The Coalition government has never openly acknowledged, as the rest of the world has done, the effectiveness of the financial management of the ALP in the GFC, in their payments to business and lower income groups to sustain the economy.
The fact that the government has now implemented a similar package has, however, given unspoken recognition to those actions.
And they should be applauded for that.
There was one further step taken by the ALP which cannot be overlooked.
When we speak of pensioners, the picture conjured up varies from one individual to another.
As a migrant, my knowledge of Australian history is pretty shaky, but I believe it was Menzies, as Opposition Leader in a Chifley government who insisted that the stigma of welfare should not be attached to the Age Pension, as it was a payment which recognised the contributions to the national economy made by recipients during their working life.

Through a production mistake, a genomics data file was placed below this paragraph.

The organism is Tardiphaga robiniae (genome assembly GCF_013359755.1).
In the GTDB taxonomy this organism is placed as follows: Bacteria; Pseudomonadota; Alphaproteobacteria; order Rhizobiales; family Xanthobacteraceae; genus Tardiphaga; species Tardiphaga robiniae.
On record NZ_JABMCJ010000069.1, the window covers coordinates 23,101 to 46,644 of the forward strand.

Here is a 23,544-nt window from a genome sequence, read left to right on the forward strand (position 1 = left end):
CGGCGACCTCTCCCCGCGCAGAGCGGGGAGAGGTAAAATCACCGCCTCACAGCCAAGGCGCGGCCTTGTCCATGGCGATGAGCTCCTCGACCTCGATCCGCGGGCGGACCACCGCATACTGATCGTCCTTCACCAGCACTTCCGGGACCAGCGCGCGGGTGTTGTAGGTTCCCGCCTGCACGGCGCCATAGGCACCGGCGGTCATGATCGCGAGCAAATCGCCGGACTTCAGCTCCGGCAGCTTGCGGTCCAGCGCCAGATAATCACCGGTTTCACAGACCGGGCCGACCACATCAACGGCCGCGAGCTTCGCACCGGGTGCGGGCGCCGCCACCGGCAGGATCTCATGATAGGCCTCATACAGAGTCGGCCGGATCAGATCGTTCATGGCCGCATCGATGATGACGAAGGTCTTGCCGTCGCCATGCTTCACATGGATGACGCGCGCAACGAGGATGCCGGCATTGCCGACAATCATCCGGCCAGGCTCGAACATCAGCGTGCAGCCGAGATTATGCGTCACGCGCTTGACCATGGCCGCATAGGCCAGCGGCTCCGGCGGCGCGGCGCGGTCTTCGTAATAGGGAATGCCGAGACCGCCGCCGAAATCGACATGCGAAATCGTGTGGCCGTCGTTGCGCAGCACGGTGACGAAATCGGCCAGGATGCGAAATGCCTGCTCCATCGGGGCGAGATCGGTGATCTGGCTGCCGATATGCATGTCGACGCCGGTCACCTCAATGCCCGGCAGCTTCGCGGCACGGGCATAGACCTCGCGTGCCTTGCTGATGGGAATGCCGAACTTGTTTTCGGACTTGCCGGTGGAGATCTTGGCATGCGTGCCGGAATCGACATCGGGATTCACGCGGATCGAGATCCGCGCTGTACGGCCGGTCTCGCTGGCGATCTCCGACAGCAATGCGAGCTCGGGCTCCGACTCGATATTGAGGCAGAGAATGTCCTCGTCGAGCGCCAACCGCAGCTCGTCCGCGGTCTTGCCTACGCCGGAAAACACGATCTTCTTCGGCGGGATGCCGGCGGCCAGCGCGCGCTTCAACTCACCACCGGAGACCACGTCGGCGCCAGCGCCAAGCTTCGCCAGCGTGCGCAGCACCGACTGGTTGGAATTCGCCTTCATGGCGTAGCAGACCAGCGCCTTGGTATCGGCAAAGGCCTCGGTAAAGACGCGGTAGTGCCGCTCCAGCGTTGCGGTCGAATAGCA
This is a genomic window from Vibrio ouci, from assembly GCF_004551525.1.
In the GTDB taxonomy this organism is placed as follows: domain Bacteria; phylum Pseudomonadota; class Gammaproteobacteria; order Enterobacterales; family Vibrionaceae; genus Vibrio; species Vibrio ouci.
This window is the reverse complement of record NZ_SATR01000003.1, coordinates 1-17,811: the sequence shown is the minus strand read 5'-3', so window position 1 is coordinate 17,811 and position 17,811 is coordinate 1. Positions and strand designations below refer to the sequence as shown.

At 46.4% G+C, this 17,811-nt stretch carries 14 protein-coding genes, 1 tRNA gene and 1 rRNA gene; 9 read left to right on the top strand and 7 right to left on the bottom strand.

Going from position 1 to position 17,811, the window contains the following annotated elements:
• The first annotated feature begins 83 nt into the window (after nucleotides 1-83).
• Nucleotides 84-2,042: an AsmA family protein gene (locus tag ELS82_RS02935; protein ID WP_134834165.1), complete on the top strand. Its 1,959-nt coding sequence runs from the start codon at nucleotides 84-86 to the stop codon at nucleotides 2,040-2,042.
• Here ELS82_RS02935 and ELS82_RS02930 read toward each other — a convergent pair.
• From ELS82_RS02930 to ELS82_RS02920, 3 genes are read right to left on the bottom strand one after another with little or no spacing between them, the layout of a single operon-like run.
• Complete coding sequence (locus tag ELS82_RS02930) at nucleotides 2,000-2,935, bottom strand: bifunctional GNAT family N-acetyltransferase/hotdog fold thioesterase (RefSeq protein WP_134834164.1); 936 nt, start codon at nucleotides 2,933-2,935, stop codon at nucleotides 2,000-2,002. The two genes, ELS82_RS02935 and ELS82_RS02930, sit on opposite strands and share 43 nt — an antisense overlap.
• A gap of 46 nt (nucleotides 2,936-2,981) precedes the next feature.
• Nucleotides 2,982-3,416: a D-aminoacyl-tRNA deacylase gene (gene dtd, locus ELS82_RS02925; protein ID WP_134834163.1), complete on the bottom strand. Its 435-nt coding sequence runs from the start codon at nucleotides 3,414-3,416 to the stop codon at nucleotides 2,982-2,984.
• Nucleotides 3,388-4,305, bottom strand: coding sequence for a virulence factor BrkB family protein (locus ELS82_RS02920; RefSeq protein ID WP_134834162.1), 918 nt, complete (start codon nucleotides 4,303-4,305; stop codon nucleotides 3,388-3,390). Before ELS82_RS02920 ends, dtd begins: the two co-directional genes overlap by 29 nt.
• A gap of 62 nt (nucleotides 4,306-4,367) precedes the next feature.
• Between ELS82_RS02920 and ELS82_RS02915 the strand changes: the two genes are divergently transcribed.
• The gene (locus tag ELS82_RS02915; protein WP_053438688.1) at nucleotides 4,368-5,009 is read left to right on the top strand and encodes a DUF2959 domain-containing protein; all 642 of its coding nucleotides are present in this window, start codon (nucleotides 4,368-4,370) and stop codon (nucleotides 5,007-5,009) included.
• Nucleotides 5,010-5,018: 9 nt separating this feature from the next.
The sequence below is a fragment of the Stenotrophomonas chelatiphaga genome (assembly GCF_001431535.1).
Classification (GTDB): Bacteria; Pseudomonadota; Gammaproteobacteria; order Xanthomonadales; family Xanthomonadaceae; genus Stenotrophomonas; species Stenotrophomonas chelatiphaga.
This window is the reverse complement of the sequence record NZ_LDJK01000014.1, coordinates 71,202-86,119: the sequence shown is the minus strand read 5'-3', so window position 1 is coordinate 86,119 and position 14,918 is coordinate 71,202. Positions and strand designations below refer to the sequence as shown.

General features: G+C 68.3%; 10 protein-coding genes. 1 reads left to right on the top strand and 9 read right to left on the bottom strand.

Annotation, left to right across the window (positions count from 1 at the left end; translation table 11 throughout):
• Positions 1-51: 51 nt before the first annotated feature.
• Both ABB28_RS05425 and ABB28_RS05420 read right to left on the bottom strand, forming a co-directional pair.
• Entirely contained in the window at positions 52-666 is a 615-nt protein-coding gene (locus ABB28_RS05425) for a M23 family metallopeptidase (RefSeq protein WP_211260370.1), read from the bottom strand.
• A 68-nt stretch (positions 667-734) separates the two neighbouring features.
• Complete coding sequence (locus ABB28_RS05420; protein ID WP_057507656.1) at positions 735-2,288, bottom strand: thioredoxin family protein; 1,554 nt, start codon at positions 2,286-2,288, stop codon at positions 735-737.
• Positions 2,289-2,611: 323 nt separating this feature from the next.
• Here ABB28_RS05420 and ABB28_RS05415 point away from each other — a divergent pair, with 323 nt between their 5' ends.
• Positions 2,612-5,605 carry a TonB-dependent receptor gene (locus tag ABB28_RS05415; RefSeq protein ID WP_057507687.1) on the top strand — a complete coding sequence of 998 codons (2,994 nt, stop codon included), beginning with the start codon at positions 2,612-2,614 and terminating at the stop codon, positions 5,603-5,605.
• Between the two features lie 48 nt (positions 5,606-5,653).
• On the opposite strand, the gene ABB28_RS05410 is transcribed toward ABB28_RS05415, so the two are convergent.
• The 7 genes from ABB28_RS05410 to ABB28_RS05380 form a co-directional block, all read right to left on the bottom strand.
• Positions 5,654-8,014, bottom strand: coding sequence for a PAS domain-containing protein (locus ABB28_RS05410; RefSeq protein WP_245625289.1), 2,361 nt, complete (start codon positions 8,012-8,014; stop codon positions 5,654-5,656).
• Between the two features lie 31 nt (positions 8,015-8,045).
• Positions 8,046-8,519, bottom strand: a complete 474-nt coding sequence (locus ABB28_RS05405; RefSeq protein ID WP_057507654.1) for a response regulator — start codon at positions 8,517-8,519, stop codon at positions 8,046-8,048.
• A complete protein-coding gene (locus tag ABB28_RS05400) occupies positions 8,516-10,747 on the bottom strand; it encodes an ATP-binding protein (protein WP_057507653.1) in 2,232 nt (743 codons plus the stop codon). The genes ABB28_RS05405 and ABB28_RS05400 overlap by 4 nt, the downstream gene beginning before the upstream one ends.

Sadly, the low level of payment for those whose sole source of income is the Age Pension, indicates that their lifetime contributions are not valued adequately!
For many people, these are the group referred to when talking about pensioners.
But income and asset testing allows many other retirees to be entitled to a part-Age Pension.
These people include a group who have rolled over their superannuation into an Allocated Pension, or similar fund, and these people require immediate attention.
Their fund is invested in the market which is currently beyond volatile!
They are required to withdraw a minimum amount, based on their age, designed so that – in theory – the fund will be exhausted when they die.
Actuarial calculations of age expectation do not match individual situations, and when, as now – and as was the case during the GFC – the market nose-dives, withdrawing any funds, let alone the stipulated minimum is potentially disastrous.
The government needs – as an emergency issue – to review the policy concerning mandatory withdrawals.
Since many of these pensioners make regular withdrawals, maybe they should get financial advice as to whether they should reduce the regular amount or even leave any withdrawal to the end of the financial year.
Meanwhile, the government must hasten to re-think their situation, since, if these individual funds are exhausted prematurely, the government will have greater Age Pension costs further down the line.
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